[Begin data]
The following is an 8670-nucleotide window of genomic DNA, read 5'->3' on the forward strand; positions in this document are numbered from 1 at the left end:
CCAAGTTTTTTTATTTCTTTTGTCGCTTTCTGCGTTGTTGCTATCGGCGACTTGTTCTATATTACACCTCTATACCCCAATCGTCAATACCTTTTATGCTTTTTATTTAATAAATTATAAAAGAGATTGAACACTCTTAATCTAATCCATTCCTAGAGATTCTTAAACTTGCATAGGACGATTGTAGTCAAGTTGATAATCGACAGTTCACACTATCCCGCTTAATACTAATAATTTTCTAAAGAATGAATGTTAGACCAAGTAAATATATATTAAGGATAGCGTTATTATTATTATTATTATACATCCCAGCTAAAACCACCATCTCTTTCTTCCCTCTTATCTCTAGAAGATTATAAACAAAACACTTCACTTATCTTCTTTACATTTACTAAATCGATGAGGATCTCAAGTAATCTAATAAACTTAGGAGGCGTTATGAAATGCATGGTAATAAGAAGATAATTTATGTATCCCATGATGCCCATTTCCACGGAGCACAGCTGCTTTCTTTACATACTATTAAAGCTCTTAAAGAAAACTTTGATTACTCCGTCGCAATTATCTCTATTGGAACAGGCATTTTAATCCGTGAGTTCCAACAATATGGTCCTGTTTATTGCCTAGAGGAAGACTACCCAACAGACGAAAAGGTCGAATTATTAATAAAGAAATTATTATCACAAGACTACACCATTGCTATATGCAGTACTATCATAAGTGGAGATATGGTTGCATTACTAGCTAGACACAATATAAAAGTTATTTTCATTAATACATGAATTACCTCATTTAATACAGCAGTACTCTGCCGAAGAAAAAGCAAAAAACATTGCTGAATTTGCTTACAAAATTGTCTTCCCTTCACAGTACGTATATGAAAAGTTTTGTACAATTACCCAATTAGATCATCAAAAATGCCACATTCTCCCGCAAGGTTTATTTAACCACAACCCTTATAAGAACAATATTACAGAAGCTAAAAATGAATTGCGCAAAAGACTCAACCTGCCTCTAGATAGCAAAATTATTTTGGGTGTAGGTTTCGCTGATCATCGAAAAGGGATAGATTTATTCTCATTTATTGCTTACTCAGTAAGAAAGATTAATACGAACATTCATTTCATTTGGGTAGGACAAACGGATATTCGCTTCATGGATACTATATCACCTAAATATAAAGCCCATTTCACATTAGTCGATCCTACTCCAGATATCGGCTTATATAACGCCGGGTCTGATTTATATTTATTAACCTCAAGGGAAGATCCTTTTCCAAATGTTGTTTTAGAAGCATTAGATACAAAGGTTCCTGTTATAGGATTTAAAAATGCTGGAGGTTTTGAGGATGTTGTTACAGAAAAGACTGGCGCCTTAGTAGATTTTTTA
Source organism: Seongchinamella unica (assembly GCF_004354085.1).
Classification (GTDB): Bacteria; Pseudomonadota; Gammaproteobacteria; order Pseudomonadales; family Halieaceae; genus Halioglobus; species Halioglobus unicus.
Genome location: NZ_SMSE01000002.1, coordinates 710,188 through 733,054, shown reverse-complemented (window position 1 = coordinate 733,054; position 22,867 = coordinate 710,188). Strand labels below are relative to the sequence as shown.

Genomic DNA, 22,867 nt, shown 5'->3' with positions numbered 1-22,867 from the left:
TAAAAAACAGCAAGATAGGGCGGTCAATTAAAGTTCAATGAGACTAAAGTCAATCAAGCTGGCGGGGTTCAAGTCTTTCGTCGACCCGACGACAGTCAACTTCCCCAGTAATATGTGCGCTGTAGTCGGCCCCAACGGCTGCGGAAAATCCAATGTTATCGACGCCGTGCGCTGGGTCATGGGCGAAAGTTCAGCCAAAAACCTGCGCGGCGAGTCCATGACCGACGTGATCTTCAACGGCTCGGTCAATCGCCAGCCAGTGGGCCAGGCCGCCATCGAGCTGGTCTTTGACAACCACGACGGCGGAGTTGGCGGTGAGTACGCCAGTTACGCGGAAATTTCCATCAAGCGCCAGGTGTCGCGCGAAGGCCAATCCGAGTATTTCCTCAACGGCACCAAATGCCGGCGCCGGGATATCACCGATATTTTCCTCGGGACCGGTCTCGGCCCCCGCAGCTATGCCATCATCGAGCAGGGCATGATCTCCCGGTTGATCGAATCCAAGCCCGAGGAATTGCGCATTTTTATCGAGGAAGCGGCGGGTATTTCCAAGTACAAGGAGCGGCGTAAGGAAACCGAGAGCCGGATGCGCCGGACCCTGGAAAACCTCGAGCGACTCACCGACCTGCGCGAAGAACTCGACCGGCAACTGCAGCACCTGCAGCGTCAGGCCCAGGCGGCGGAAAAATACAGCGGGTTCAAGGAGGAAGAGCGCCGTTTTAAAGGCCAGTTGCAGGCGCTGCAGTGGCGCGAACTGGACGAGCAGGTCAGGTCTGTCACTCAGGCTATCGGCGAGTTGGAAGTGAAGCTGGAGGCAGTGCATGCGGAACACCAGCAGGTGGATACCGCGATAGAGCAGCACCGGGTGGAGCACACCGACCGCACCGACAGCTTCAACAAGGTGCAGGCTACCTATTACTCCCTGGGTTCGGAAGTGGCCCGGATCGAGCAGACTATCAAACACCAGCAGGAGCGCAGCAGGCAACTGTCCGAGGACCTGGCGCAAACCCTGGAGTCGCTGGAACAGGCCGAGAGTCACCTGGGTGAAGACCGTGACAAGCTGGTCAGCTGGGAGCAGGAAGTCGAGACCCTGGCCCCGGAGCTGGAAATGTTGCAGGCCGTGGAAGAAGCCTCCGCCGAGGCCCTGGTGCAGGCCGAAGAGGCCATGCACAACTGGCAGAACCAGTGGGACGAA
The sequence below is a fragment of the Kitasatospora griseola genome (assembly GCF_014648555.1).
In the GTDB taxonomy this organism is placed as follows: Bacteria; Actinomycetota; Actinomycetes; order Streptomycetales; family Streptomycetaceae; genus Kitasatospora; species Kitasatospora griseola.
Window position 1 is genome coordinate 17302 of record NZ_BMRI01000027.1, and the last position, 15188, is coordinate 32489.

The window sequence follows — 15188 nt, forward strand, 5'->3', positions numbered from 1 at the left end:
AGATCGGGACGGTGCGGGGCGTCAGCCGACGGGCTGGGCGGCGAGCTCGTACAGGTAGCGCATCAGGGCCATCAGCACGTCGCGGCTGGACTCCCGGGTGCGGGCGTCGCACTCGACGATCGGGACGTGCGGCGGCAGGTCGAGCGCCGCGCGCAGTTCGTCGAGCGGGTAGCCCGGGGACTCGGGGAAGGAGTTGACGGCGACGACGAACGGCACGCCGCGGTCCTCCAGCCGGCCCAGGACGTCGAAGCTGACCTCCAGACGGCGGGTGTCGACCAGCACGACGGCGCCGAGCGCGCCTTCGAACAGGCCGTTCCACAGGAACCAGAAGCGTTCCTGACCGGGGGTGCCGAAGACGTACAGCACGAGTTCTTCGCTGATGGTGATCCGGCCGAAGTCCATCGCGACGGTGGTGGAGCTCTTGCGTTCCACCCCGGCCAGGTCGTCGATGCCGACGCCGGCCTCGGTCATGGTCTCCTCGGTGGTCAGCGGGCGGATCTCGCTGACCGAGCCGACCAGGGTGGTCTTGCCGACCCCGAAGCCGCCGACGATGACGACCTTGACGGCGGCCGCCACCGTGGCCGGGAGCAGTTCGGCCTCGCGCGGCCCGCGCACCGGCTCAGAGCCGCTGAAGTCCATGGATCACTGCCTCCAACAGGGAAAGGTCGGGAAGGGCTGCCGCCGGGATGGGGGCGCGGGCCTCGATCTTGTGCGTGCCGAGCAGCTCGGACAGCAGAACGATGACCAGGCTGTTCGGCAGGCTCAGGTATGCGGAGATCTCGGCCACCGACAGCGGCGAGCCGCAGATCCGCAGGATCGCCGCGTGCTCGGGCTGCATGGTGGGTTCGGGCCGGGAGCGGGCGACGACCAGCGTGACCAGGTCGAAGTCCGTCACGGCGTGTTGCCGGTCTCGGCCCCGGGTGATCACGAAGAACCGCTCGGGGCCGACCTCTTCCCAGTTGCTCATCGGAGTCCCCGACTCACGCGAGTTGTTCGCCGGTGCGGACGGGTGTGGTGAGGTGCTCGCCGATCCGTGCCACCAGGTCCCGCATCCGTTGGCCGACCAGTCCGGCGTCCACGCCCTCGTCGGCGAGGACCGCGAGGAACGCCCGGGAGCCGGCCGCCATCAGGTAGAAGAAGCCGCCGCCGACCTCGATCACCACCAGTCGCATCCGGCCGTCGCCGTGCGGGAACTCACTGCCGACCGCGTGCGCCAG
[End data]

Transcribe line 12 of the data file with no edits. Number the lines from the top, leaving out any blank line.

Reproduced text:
AGATCGGGACGGTGCGGGGCGTCAGCCGACGGGCTGGGCGGCGAGCTCGTACAGGTAGCGCATCAGGGCCATCAGCACGTCGCGGCTGGACTCCCGGGTGCGGGCGTCGCACTCGACGATCGGGACGTGCGGCGGCAGGTCGAGCGCCGCGCGCAGTTCGTCGAGCGGGTAGCCCGGGGACTCGGGGAAGGAGTTGACGGCGACGACGAACGGCACGCCGCGGTCCTCCAGCCGGCCCAGGACGTCGAAGCTGACCTCCAGACGGCGGGTGTCGACCAGCACGACGGCGCCGAGCGCGCCTTCGAACAGGCCGTTCCACAGGAACCAGAAGCGTTCCTGACCGGGGGTGCCGAAGACGTACAGCACGAGTTCTTCGCTGATGGTGATCCGGCCGAAGTCCATCGCGACGGTGGTGGAGCTCTTGCGTTCCACCCCGGCCAGGTCGTCGATGCCGACGCCGGCCTCGGTCATGGTCTCCTCGGTGGTCAGCGGGCGGATCTCGCTGACCGAGCCGACCAGGGTGGTCTTGCCGACCCCGAAGCCGCCGACGATGACGACCTTGACGGCGGCCGCCACCGTGGCCGGGAGCAGTTCGGCCTCGCGCGGCCCGCGCACCGGCTCAGAGCCGCTGAAGTCCATGGATCACTGCCTCCAACAGGGAAAGGTCGGGAAGGGCTGCCGCCGGGATGGGGGCGCGGGCCTCGATCTTGTGCGTGCCGAGCAGCTCGGACAGCAGAACGATGACCAGGCTGTTCGGCAGGCTCAGGTATGCGGAGATCTCGGCCACCGACAGCGGCGAGCCGCAGATCCGCAGGATCGCCGCGTGCTCGGGCTGCATGGTGGGTTCGGGCCGGGAGCGGGCGACGACCAGCGTGACCAGGTCGAAGTCCGTCACGGCGTGTTGCCGGTCTCGGCCCCGGGTGATCACGAAGAACCGCTCGGGGCCGACCTCTTCCCAGTTGCTCATCGGAGTCCCCGACTCACGCGAGTTGTTCGCCGGTGCGGACGGGTGTGGTGAGGTGCTCGCCGATCCGTGCCACCAGGTCCCGCATCCGTTGGCCGACCAGTCCGGCGTCCACGCCCTCGTCGGCGAGGACCGCGAGGAACGCCCGGGAGCCGGCCGCCATCAGGTAGAAGAAGCCGCCGCCGACCTCGATCACCACCAGTCGCATCCGGCCGTCGCCGTGCGGGAACTCACTGCCGACCGCGTGCGCCAG